The presence of nuclear YAP1 in untreated tumors associated with poor prognosis, led us to speculate that a YAP1-dependent fetal signature could already be present in tumors at diagnosis. We took advantage of public data sets to interrogate the incidence and prognosis value of feISC signature in untreated CRC human tumors. Computational analysis of the Marisa32 (GSE39582), Jorissen33 (GSE14333) and TCGA (TCGA Portal) CRC data sets using CANCERTOOL34 indicated differential expression of most feISC genes with some of them distributed in clusters of coordinated expression (with either positive or negative correlation) (Supplementary Data 2, in the Marisa data set). We integrated feISC genes with the highest coordinated expression in a new cluster containing 28 plus 8 genes that were either upregulated (28up) or downregulated (8down) in CT-treated PDO cells and fetal ISCs (Fig. S5A). The 28up + 8down-feISC gene signature was present in Marisa (Fig. 5A), Jorissen, and TCGA CRC cohorts (Fig. S5B) associated with higher levels of the cell cycle regulator p21 (CDKN1A gene) (Fig. S5C), further suggesting a link between fetal traits and slow-cycling phenotype. We confirmed upregulation of several genes of the 28up + 8down-feISC signature by RT-qPCR (Fig. 5B) and WB analysis (Fig. 5C) of IC20 5-FU + Iri.-treated PDO5. Activation of fetal genes following CT treatment was comparably observed in PDO66 (Fig. 5D) and slightly reduced in the hypomorphic TP53 mutant PDO4 (Fig. 5E) and the TP53 KO PDO5 pool (Fig. 5F). At the protein level, we detected slight differences in the activation of several feISC markers (such as TIMP2, MRAS, ICAM, or TSPAN4) after 5-FU + Iri. treatment when comparing TP53 WT and KO PDO5 (Fig. 5G) or CRC cell lines carrying WT or mutant TP53 (Fig. 5H) but the massive accumulation of apoptotic cells as determined by cCas3 and cPARP1 levels (Fig. 5G, S1H, and S1I). By ChIP-seq assay of 5-FU + Iri. IC20-treated PDO5 cells, we only detected 3 genes in the 28up-feISC signature, PLK2, PHLDA3 and GSN, that were direct p53 targets (Fig. S5D). These results suggested that p53 does not participate in the transcriptional activation of feISC genes but might favor survival of cancer cells experiencing fetal conversion.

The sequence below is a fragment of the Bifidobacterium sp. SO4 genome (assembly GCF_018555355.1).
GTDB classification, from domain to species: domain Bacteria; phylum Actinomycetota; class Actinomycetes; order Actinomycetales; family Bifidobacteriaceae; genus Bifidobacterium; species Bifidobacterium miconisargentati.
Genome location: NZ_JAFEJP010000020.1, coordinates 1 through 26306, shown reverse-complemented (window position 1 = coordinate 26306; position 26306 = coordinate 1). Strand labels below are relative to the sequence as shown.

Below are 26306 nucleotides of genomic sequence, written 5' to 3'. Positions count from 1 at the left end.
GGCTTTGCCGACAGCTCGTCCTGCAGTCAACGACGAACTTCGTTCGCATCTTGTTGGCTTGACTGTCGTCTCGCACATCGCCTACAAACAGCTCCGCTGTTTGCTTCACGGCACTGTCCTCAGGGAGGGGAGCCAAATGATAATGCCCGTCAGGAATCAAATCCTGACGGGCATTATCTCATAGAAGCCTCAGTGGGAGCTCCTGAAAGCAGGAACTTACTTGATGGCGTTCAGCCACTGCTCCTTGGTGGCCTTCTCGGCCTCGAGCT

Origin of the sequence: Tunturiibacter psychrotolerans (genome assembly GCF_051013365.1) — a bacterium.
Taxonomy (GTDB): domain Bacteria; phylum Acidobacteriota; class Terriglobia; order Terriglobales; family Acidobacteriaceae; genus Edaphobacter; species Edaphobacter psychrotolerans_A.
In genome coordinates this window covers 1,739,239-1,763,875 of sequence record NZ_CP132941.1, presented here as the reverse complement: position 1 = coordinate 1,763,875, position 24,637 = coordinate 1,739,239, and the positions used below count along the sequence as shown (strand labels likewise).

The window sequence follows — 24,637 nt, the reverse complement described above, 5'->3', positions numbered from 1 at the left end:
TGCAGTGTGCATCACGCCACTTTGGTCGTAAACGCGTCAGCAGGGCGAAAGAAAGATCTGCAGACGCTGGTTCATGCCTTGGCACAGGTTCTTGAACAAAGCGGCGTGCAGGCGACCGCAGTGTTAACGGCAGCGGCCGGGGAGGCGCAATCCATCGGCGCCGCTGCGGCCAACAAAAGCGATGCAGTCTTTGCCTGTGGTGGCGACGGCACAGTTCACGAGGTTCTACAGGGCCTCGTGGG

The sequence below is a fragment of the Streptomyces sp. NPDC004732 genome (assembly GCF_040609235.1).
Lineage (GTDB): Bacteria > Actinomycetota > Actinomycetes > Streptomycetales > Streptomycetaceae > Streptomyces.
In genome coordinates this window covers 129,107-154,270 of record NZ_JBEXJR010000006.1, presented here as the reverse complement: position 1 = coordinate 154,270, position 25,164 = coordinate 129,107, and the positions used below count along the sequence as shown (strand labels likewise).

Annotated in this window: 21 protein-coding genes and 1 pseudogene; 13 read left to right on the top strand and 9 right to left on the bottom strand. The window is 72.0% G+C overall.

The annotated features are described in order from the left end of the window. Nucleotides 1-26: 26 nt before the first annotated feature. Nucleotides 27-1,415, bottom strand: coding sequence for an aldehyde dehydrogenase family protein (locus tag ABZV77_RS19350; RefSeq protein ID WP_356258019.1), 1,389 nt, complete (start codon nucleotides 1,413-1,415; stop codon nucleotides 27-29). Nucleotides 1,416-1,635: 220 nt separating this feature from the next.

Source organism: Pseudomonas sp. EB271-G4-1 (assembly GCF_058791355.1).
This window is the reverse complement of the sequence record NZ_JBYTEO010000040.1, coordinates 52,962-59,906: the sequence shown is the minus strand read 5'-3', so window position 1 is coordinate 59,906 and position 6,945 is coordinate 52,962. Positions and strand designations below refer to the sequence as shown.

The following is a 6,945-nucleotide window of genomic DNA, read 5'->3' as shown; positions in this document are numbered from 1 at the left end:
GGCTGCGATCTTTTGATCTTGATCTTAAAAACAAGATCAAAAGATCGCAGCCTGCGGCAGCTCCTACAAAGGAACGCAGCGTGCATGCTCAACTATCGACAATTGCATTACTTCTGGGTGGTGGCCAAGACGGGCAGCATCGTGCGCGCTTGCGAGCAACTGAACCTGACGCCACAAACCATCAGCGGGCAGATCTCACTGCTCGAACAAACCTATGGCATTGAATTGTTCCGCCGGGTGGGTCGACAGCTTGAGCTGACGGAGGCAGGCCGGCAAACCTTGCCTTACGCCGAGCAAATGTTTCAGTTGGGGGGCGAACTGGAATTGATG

We also determined whether tumors carrying the 28up + 8down-feISC signature were restricted to a specific cancer molecular subtype (CMS), based on the classification by Guinney and collaborators35. 74% of tumors with the 28up + 8down-feISC signature were categorized as CMS4 (Fig. 5I), which is characterized by upregulation of epithelial-to-mesenchymal transition (EMT) gene signatures, TGFβ signaling, stromal infiltration, and poorer patient prognosis. In contrast, tumors displaying the opposite phenotype (28up-low+8down-high) were primarily ascribed to the more canonical Wnt and Myc-driven CMS2 subtype. We studied whether the feISC signature of untreated tumors was expressed in the epithelial cancer cells or primarily contributed by the stromal component. Analysis of single-cell RNA-seq data from Lee and collaborators36 demonstrated that feISC genes are expressed in the epithelial cancer cells, particularly in states 1, 5, and 6 from Lee and collaborators that are all associated with the secretory and migratory pathways (Fig. 5J).
These results identified a specific feISC signature that is induced by sublethal CT in a YAP1-dependent manner, but it is already present in the subset of CMS4 subtype (untreated) CRC tumors from Guinney and collaborators, and in the secretory and migratory epithelial states 1, 5, and 6 from Lee and collaborators.
The YAP-dependent feISC signature is predictive of reduced disease-free survival in TP53 WT tumors